We recently designed a barcode scanner to use with our online store. To power the scanner, we decided to use 18650 size lithium-ion batteries as they are high capacity for their weight and cheap to buy. This was the first project that has used li-ion batteries so we looked on eBay for some that would be suitable and found some UltraFire batteries that were supposedly rated at 5Ah.
When the batteries arrived, we put them in the scanner and tested them to see how long they would last. The barcode scanner draws around 250mA so with a 5Ah battery it should have provided 20 hours of life. 3 hours later the batteries were discharged. Either the barcode scanner was drawing a lot more power than it should have been or the batteries were not carrying their rated capacities. We decided to test the batteries to see what their actual capacity was.
To test the batteries, we used a Maynuo M9812 electronic load which has a battery test option in the PC software. The load was set to a constant current of 1A with a cut-off voltage of 2.7V. We had four UltraFire BRC 18650 5000mAh batteries to test as well as two Samsung ICR18650-26F batteries which are rated at 2.6Ah. Each battery was fully charged before being connected to the electronic load and a measurement was made of the time it took to fully discharge the battery. From that, the capacity of each battery was calculated and plotted on the chart below.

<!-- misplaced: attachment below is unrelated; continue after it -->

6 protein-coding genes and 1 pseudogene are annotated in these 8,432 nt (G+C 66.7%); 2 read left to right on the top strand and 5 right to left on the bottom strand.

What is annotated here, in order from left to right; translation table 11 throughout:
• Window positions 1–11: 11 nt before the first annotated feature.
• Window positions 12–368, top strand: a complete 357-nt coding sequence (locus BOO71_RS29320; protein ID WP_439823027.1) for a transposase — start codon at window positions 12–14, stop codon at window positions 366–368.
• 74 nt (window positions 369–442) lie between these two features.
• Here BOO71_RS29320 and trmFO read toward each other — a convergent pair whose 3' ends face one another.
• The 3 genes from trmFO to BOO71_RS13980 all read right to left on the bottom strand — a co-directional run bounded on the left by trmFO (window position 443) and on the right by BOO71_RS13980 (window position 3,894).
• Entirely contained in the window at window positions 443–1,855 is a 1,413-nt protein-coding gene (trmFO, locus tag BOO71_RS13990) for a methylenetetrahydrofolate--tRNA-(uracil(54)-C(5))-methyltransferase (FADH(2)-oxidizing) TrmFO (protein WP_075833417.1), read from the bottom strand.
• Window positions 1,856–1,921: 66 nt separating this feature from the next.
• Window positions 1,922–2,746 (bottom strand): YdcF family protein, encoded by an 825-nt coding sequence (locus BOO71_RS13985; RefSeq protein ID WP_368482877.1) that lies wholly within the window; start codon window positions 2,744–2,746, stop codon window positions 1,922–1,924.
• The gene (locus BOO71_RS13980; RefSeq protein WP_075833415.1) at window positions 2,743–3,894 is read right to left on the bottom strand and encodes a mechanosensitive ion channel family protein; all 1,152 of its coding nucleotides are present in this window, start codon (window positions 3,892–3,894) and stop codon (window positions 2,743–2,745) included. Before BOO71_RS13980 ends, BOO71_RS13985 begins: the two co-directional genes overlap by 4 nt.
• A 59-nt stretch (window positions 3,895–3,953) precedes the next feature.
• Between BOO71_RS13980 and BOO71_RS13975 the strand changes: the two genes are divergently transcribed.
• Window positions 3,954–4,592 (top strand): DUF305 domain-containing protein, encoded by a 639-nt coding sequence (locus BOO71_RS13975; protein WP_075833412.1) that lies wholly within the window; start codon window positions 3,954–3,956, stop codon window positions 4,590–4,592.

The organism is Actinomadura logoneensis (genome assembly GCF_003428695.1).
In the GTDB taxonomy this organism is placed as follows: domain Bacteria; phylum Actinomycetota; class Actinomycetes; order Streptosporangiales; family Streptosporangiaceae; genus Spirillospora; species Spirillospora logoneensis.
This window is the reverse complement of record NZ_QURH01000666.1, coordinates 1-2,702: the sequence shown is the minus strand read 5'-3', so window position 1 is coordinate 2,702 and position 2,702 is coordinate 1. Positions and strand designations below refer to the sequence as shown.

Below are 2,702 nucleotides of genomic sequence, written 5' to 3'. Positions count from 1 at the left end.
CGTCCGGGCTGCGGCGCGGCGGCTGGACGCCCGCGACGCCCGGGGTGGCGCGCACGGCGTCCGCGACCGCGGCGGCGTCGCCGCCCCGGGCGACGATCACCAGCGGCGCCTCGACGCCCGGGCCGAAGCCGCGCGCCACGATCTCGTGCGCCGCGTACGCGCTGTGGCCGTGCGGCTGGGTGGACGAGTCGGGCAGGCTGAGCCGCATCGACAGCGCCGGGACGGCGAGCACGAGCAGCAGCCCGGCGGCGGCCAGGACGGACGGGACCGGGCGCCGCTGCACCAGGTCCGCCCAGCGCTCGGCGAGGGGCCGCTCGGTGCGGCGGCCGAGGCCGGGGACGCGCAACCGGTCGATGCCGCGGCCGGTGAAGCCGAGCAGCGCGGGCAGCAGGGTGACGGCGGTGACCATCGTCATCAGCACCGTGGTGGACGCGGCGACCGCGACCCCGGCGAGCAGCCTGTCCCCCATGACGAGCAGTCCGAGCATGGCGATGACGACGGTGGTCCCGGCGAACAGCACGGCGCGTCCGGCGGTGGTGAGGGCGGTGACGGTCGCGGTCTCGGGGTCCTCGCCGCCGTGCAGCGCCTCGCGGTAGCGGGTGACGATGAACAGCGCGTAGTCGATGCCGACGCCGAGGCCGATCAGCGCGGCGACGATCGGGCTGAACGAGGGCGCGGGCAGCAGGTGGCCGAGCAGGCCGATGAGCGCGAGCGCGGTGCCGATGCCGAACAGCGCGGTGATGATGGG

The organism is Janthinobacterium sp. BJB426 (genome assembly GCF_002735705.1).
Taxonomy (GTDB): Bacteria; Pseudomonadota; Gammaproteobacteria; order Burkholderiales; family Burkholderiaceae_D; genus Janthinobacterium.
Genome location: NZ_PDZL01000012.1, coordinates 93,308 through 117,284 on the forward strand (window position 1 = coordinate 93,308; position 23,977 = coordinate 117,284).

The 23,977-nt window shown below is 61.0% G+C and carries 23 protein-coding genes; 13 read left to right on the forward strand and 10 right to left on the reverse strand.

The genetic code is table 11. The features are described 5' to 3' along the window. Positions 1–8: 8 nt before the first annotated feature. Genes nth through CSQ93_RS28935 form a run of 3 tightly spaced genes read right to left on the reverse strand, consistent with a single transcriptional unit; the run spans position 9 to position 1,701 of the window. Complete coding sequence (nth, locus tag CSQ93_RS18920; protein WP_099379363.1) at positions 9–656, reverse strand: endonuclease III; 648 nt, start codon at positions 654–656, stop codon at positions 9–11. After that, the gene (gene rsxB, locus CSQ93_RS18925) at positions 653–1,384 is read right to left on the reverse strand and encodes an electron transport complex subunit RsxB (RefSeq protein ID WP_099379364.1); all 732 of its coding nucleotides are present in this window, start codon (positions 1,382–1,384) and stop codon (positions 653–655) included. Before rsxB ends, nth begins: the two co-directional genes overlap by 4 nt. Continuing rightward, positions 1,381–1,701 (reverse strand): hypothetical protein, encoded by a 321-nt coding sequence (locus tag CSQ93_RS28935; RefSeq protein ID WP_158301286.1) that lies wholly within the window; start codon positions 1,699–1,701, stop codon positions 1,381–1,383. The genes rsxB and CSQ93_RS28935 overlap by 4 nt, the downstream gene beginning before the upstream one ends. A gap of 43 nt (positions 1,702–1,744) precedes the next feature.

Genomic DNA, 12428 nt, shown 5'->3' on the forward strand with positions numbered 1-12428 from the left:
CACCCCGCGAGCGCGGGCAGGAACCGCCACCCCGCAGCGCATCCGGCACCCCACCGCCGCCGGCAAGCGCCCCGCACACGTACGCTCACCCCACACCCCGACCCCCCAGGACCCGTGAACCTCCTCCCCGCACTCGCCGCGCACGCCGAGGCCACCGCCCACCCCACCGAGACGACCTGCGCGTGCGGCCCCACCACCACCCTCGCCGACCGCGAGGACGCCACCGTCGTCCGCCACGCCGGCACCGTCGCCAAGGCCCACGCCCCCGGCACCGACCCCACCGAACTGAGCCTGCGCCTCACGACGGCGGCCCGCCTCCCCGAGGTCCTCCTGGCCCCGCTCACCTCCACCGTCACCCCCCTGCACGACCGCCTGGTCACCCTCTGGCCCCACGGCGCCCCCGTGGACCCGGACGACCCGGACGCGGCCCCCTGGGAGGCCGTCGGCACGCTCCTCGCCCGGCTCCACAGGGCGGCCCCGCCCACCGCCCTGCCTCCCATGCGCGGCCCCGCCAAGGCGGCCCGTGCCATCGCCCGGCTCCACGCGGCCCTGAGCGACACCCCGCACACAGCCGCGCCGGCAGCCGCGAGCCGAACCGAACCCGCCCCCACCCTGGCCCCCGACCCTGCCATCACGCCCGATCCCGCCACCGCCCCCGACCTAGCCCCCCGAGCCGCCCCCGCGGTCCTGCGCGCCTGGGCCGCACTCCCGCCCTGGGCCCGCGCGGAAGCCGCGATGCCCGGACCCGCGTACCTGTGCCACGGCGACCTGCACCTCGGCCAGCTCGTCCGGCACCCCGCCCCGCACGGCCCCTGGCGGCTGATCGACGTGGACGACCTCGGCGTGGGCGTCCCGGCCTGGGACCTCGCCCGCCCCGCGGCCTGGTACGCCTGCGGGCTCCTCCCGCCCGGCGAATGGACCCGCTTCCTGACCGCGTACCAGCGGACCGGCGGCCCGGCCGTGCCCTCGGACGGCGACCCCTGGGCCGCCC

As you can see all four UltraFire batteries were well below their rated 5000mAh with the lowest at only 643mAh and the highest at 930mAh. The two Samsung batteries held a capacity of just over 2.5Ah so they were close to their rated capacities.
The lesson to be learned from this test? Don’t buy cheap batteries from eBay.
That sad news here is that 1.5 years after your review, Ultrafire are flogging the same crap now as 10,000 mAh batteries and you cannot find legitimately rated batteries anywhere.